A voucher isn’t what you want right now
Many airlines, including United, will allow you to cancel a flight booked with dollars without a fee, too. But they won’t necessarily give you those dollars back if you just changed your mind or can’t make the flight. Instead, they’ll give you a voucher in the amount of what you paid for the ticket good toward a future flight.
In normal times, this might be fine. You could use the voucher down the road. But in this new era of COVID-19, where new travel restrictions for various destinations can pop up overnight, it isn’t a sure thing that you’ll have a use for such vouchers.
Typically, the vouchers come with a time frame in which they have to be used. At United, the vouchers on cancellations are generally valid for 12 months from the original ticket date, though all tickets originally purchased between May 1, 2019, and March 31, 2021, will be valid through March 31, 2022, or 12 months after the date of the first flight flown on an itinerary, whichever is sooner.
That doesn’t always give you a lot of time to use them.
Should the hurdles to travel worldwide grow in the coming year due to COVID-19, or if worries about the illness keep you from booking future trips, you may find that any vouchers you are collecting now end up expiring worthless.
What I like about booking trips to Europe right now with miles, like I did with my Portugal trip, is that it affords me the ultimate flexibility during this time of changing travel rules and restrictions.
If I want to cancel a trip at the last minute, I can do it without having a single dollar tied up in an airline’s coffers. There is no voucher that might expire or be forgotten. I can just get the miles back in my account and start over with planning a trip sometime in the future.
There are some good miles deals out there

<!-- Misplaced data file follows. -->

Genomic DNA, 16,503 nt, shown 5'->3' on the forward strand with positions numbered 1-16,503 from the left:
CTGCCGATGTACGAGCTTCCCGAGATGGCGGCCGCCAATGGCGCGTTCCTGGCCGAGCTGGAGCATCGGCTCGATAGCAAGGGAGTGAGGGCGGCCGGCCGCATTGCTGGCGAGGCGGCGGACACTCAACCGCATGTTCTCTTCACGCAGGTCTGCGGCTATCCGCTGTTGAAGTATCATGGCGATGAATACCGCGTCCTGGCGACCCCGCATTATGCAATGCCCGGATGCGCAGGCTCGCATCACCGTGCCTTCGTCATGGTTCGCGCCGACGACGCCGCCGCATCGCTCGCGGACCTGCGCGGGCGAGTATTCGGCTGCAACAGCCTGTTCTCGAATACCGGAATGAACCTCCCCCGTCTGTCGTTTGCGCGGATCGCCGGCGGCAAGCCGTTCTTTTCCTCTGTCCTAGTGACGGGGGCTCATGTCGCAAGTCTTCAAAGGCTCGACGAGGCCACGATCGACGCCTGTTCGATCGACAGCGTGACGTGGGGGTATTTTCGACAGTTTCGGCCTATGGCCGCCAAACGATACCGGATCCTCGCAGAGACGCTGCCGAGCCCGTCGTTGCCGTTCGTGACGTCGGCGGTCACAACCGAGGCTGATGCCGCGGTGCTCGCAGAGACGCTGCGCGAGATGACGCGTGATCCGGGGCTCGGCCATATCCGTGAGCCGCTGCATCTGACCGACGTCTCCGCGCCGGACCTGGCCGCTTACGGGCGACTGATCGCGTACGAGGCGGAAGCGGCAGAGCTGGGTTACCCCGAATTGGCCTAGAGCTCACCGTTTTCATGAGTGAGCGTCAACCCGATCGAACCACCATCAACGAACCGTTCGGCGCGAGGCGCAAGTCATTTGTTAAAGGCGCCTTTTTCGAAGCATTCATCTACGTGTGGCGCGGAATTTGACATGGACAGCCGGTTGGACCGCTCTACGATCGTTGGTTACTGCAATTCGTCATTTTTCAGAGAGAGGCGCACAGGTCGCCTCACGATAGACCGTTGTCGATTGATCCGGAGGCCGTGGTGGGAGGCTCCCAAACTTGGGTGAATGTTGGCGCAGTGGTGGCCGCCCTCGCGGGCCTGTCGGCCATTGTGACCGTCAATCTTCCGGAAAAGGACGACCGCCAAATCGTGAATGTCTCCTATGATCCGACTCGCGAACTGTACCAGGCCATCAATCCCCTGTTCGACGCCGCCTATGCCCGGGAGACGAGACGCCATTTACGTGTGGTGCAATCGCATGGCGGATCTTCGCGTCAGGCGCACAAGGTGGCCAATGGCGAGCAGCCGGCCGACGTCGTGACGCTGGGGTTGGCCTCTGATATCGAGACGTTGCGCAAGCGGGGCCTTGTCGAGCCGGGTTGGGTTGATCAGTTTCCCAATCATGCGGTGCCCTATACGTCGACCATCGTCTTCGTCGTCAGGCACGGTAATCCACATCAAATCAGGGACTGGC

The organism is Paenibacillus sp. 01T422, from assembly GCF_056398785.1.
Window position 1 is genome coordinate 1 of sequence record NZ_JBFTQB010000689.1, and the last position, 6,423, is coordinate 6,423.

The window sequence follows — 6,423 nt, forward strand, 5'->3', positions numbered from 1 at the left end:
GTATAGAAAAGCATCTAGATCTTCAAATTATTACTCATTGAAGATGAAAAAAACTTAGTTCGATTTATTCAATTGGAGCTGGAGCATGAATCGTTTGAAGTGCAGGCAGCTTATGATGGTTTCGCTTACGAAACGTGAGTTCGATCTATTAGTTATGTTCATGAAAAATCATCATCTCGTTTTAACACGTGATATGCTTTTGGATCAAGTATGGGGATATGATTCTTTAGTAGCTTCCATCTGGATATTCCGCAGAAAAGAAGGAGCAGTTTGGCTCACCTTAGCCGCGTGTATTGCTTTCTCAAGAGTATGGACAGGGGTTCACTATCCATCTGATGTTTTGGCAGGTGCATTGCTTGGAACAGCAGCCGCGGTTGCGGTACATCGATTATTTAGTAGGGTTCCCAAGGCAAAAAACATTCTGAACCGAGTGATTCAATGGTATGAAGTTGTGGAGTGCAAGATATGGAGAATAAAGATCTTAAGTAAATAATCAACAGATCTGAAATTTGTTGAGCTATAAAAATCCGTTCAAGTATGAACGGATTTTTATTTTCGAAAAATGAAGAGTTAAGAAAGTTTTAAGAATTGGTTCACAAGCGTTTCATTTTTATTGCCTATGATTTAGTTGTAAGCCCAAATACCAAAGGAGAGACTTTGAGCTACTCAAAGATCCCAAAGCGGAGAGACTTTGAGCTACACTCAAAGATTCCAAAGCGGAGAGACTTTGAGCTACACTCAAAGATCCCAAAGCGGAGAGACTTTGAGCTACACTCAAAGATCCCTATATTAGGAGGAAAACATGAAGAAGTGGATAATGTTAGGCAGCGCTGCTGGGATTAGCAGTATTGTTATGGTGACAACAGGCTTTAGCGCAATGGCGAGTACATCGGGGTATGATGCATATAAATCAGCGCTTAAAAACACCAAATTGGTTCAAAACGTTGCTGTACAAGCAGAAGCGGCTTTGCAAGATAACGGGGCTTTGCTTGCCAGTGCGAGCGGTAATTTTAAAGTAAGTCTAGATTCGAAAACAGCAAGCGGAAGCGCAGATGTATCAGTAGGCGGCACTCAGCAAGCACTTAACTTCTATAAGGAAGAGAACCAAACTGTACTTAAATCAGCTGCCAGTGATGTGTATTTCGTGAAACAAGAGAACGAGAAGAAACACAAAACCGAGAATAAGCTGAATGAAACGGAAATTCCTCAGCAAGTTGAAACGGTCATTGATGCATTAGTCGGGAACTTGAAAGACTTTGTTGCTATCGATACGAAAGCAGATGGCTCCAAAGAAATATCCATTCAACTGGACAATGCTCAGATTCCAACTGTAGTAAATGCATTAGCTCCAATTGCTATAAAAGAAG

One other reason that I’ve leaned into using miles instead of dollars for travel to Europe this year is that I’m finding a lot more last-minute mileage deals than in some years past.
I’ve paid between 77,000 and 80,500 United miles this year for six different one-way business-class tickets between my home in North Carolina and various European cities — four for me and two for my wife. For United, these were all at the “saver award” level, and they would have been much more if booked at regular award levels.
Some of these were booked months in advance when saver award availability using United miles normally is decent. But two were booked with just a few days’ notice.
One of them — a business-class ticket for Lufthansa flights from Heraklion, Crete, to Asheville, North Carolina, by way of Munich and Chicago — was booked with less than six hours’ notice. It cost me 80,500 United miles. At the time, the cash price for business-class seats between these same cities was stratospheric.
As an aside, such last-minute availability for business-class seats at saver award levels is no doubt due to business travel coming back much more slowly than leisure travel. On the Munich-to-Chicago leg of the above flights (a major business traveler route), I was shocked to find half of the business class cabin empty. Of the unusually low number of people who were in business class with me, I counted quite a few who appeared to be leisure travelers — couples with kids and the like.
I should add, too, that while I have been talking above about business-class mileage rates, I’ve been seeing equal availability and low saver award rates for economy-class seats for Europe flights (at considerably lower mileage rates).
And with the current plethora of transfer bonuses from a couple of the major card programs to the airlines, you can potentially score a heck of an award travel deal while not tying up your cash.
When you combine such saver award availability, even on short notice, with the flexibility that award tickets offer when canceling as compared to dollar tickets, it makes sense to me to stick with miles tickets for Europe trips for now.
Featured photo by Sven-Hansche/EyeEm/Getty Images